In that environment, he has pulled off two very difficult tasks. When he arrived in Toronto, the banks that were the biggest users of TMX’s services were so fed up with what they saw as overcharging and underperforming that they were in the process of starting a competing stock market called Alpha. It would go on to eat into TMX’s revenue.
“The institution, for better or for worse, had been at odds with its best clients for way too long,” he says, tucking into rock-shrimp rolls and panko-crusted chicken. “I didn’t like that. We didn’t like that. Nobody liked that.”
Now, with the Maple deal, Alpha is part of TMX and the banks are on his side. “Peace in the valley is very important.”
On top of that, Mr. Kloet finally got an asset coveted for years by TMX but long believed unattainable: the country’s stock clearinghouse. It is a utility that handles the actual exchange of cash and shares after a trade has been agreed to. The clearinghouse had been controlled by the banks, but as part of Maple has been rolled into TMX.
Clearing is a boring business, but hugely strategic. TMX now owns not only all the country’s main stock, derivatives and energy trading marketplaces, but the clearinghouses for each of those assets. Regulators are demanding more and more products be centrally cleared to make the financial system safer, an evolution that is a “sea change” and will create big opportunities for TMX, Mr. Kloet argues.
As a bonus, TMX got Maple to pay up with a premium takeover offer. Was it all a grand plan? That’s unlikely, even though some who work with him say Mr. Kloet does think a few moves ahead. Still, there is no denying the LSE deal that he championed led the banks to create Maple, when it appeared the LSE deal might get the thumbs-up from TMX shareholders.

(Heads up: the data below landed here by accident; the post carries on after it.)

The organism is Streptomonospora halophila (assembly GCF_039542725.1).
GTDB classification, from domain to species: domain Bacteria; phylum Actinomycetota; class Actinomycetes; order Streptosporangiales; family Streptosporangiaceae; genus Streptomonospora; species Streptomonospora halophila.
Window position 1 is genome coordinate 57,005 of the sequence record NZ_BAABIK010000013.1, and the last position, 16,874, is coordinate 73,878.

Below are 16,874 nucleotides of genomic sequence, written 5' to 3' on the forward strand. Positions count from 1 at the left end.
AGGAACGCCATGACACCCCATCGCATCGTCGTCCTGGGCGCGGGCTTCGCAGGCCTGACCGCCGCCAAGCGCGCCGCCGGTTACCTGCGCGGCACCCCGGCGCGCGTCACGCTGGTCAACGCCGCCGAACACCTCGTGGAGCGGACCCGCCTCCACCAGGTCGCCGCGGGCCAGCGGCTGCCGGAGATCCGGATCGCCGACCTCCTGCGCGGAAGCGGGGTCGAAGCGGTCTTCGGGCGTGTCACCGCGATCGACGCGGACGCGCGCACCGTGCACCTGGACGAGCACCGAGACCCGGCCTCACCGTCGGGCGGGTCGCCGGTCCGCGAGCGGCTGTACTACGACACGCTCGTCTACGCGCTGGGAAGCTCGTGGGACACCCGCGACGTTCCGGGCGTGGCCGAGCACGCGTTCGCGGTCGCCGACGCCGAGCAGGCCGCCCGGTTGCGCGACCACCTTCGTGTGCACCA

Now TMX is probably in the strongest competitive position it has occupied in a decade.
Stock trading, the company’s traditional business, has gone into a slide that nobody’s sure it will pull out of again. But the Alpha threat is neutralized, and other areas such as the newly acquired clearing business are there to pick up the slack. TMX even owns cables that connect traders in London to stock markets in Moscow, thanks to a recent acquisition.
Mr. Kloet’s focus is on creating new products that tie together trading and clearing to make more money. What are they? He won’t say, but he looks to Apple Inc.’s iPod and iPad for inspiration.
“I wasn’t smart enough to know that I wanted my whole music collection on something you could hold like that,” he says, showing the palm of his hand. “I didn’t know I wanted a device about the size of this plate that I can access the Internet from virtually anywhere in the world. They are delivering to me things I didn’t know I needed. They are leading the customer. I hope we do it.”
I ask whether it’s doubly hard to run a business that is constantly in the public eye and upon which so many people depend. For more than a year, the TMX-Maple-LSE saga and the resulting debate rarely left the headlines.
Mr. Kloet laughs, noting that during the LSE merger process, even the doorman at his condo tower on Toronto’s lakeshore had an opinion.
“It’s just amazing to have something where when you walk through the door to have someone say, ‘Mr. Kloet, I want to talk to you about something,’” he said. “It’s fascinating because you get views from all walks of life. And it’s really interesting. I actually kind of like that.”
Chuckling, he tacks on an addendum: “They could care less about me. But it’s the institution that matters.”
Born in Minneapolis, but grew up mainly in Peoria, Ill., home of Caterpillar, where his father was an executive. Also lived in Belgium for five years as a child.
Trained as an accountant.
Bachelor’s degree in business administration from the University of Iowa, where he took classes in futures and options and market regulation that gave him a taste for the exchange business.
Married for 32 years to Margaret, whom he met at university. His son Mark works in the markets business at CME Group; daughter Megan is with PricewaterhouseCoopers in London.
Since starting work at the Chicago Mercantile Exchange, he has never left the markets. He has flipped from the broker side to the exchange side and back, with senior roles at trading firms such as ABN Amro Inc. and markets such as Singapore Exchange Ltd., where he was the first CEO, serving from 2000 to 2002.
Golf, tennis, theater, travel and the Blue Jays.Report Typo/Error
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